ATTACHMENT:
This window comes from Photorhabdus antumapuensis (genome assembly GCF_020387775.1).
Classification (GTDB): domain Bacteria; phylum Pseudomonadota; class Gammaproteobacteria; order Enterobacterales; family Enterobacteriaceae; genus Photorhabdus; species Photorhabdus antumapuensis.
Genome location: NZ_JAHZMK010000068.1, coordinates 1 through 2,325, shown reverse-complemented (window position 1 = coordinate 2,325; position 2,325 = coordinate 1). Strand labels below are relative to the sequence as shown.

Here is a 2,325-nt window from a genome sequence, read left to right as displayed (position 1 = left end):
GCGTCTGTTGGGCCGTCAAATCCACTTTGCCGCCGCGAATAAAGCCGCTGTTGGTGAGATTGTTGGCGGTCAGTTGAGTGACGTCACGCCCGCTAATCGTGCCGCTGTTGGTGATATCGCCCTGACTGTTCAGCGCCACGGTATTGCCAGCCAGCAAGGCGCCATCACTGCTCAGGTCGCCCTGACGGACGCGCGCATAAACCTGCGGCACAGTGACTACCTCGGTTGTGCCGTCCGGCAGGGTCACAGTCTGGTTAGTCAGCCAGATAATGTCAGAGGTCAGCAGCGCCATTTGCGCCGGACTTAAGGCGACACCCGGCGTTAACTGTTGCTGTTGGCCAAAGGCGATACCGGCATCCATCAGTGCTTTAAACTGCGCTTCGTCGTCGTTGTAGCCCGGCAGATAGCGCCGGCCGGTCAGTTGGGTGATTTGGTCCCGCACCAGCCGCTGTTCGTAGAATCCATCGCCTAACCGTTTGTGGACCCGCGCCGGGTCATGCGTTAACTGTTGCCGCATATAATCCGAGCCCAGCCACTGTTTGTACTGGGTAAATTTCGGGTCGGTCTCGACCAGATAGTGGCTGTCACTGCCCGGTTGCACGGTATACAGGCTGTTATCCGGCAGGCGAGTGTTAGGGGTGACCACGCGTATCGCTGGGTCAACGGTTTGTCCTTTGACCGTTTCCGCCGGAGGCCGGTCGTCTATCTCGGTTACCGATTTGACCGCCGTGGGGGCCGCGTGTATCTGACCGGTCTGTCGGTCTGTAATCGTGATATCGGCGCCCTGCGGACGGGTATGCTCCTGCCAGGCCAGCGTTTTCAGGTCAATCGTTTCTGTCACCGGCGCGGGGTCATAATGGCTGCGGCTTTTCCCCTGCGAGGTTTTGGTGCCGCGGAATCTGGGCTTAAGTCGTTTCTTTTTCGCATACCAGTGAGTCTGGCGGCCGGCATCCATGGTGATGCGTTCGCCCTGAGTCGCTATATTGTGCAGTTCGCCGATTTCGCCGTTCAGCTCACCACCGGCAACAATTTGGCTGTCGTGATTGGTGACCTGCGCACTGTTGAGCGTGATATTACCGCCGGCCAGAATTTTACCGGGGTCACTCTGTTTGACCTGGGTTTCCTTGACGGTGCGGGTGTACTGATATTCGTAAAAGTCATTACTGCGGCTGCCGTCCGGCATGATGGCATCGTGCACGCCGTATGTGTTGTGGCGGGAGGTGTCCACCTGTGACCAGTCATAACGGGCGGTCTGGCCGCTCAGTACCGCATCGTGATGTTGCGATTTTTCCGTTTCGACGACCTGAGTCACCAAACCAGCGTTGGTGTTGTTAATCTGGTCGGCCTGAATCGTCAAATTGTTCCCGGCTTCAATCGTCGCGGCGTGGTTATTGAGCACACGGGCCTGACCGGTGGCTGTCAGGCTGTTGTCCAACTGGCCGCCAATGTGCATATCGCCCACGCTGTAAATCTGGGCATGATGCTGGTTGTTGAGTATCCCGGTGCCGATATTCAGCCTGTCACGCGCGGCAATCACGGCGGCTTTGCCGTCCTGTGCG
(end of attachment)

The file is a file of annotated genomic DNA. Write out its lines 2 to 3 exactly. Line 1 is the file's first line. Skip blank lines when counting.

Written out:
Classification (GTDB): domain Bacteria; phylum Pseudomonadota; class Gammaproteobacteria; order Enterobacterales; family Enterobacteriaceae; genus Photorhabdus; species Photorhabdus antumapuensis.
Genome location: NZ_JAHZMK010000068.1, coordinates 1 through 2,325, shown reverse-complemented (window position 1 = coordinate 2,325; position 2,325 = coordinate 1). Strand labels below are relative to the sequence as shown.